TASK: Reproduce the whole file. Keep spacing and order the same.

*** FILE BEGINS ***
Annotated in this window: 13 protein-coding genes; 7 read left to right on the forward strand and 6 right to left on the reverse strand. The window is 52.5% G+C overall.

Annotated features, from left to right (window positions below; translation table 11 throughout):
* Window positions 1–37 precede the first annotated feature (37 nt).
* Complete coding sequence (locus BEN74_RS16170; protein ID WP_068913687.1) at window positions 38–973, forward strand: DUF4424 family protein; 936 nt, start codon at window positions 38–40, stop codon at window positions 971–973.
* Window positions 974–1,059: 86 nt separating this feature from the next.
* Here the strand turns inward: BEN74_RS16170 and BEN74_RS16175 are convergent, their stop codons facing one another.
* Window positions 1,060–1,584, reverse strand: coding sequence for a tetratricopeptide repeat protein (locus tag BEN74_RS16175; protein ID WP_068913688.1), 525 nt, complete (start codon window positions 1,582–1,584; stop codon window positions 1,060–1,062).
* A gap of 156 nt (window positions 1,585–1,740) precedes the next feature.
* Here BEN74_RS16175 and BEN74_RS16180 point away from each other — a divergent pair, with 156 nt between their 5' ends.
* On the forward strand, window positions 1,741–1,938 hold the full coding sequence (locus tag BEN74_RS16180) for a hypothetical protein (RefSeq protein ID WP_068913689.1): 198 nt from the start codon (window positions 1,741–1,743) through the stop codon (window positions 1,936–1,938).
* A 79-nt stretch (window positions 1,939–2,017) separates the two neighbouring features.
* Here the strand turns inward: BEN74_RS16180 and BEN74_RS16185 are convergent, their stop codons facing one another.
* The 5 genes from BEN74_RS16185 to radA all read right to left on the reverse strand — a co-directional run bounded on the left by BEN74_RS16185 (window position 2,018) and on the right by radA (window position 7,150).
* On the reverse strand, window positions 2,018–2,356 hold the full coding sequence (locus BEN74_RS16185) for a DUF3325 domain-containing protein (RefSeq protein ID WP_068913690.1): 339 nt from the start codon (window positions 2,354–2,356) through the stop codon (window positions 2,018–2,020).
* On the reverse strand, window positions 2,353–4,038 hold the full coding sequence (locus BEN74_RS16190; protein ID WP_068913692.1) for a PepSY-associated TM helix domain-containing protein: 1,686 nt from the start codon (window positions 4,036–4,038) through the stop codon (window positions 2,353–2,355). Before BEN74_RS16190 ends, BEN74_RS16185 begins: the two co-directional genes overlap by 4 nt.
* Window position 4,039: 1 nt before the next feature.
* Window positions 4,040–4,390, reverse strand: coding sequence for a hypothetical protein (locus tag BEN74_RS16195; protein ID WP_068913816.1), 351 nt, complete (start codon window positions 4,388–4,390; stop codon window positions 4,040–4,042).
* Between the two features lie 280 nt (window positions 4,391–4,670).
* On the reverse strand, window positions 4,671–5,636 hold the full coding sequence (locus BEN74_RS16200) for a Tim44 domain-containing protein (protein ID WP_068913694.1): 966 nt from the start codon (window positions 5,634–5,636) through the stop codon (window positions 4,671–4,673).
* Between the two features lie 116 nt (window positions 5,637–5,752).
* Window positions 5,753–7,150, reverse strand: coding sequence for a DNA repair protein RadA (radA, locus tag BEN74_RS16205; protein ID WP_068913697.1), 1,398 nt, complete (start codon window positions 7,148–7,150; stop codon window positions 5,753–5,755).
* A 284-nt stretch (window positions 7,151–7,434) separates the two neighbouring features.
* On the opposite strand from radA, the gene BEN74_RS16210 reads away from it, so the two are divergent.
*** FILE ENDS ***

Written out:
Annotated in this window: 13 protein-coding genes; 7 read left to right on the forward strand and 6 right to left on the reverse strand. The window is 52.5% G+C overall.

Annotated features, from left to right (window positions below; translation table 11 throughout):
* Window positions 1–37 precede the first annotated feature (37 nt).
* Complete coding sequence (locus BEN74_RS16170; protein ID WP_068913687.1) at window positions 38–973, forward strand: DUF4424 family protein; 936 nt, start codon at window positions 38–40, stop codon at window positions 971–973.
* Window positions 974–1,059: 86 nt separating this feature from the next.
* Here the strand turns inward: BEN74_RS16170 and BEN74_RS16175 are convergent, their stop codons facing one another.
* Window positions 1,060–1,584, reverse strand: coding sequence for a tetratricopeptide repeat protein (locus tag BEN74_RS16175; protein ID WP_068913688.1), 525 nt, complete (start codon window positions 1,582–1,584; stop codon window positions 1,060–1,062).
* A gap of 156 nt (window positions 1,585–1,740) precedes the next feature.
* Here BEN74_RS16175 and BEN74_RS16180 point away from each other — a divergent pair, with 156 nt between their 5' ends.
* On the forward strand, window positions 1,741–1,938 hold the full coding sequence (locus tag BEN74_RS16180) for a hypothetical protein (RefSeq protein ID WP_068913689.1): 198 nt from the start codon (window positions 1,741–1,743) through the stop codon (window positions 1,936–1,938).
* A 79-nt stretch (window positions 1,939–2,017) separates the two neighbouring features.
* Here the strand turns inward: BEN74_RS16180 and BEN74_RS16185 are convergent, their stop codons facing one another.
* The 5 genes from BEN74_RS16185 to radA all read right to left on the reverse strand — a co-directional run bounded on the left by BEN74_RS16185 (window position 2,018) and on the right by radA (window position 7,150).
* On the reverse strand, window positions 2,018–2,356 hold the full coding sequence (locus BEN74_RS16185) for a DUF3325 domain-containing protein (RefSeq protein ID WP_068913690.1): 339 nt from the start codon (window positions 2,354–2,356) through the stop codon (window positions 2,018–2,020).
* On the reverse strand, window positions 2,353–4,038 hold the full coding sequence (locus BEN74_RS16190; protein ID WP_068913692.1) for a PepSY-associated TM helix domain-containing protein: 1,686 nt from the start codon (window positions 4,036–4,038) through the stop codon (window positions 2,353–2,355). Before BEN74_RS16190 ends, BEN74_RS16185 begins: the two co-directional genes overlap by 4 nt.
* Window position 4,039: 1 nt before the next feature.
* Window positions 4,040–4,390, reverse strand: coding sequence for a hypothetical protein (locus tag BEN74_RS16195; protein ID WP_068913816.1), 351 nt, complete (start codon window positions 4,388–4,390; stop codon window positions 4,040–4,042).
* Between the two features lie 280 nt (window positions 4,391–4,670).
* On the reverse strand, window positions 4,671–5,636 hold the full coding sequence (locus BEN74_RS16200) for a Tim44 domain-containing protein (protein ID WP_068913694.1): 966 nt from the start codon (window positions 5,634–5,636) through the stop codon (window positions 4,671–4,673).
* Between the two features lie 116 nt (window positions 5,637–5,752).
* Window positions 5,753–7,150, reverse strand: coding sequence for a DNA repair protein RadA (radA, locus tag BEN74_RS16205; protein ID WP_068913697.1), 1,398 nt, complete (start codon window positions 7,148–7,150; stop codon window positions 5,753–5,755).
* A 284-nt stretch (window positions 7,151–7,434) separates the two neighbouring features.
* On the opposite strand from radA, the gene BEN74_RS16210 reads away from it, so the two are divergent.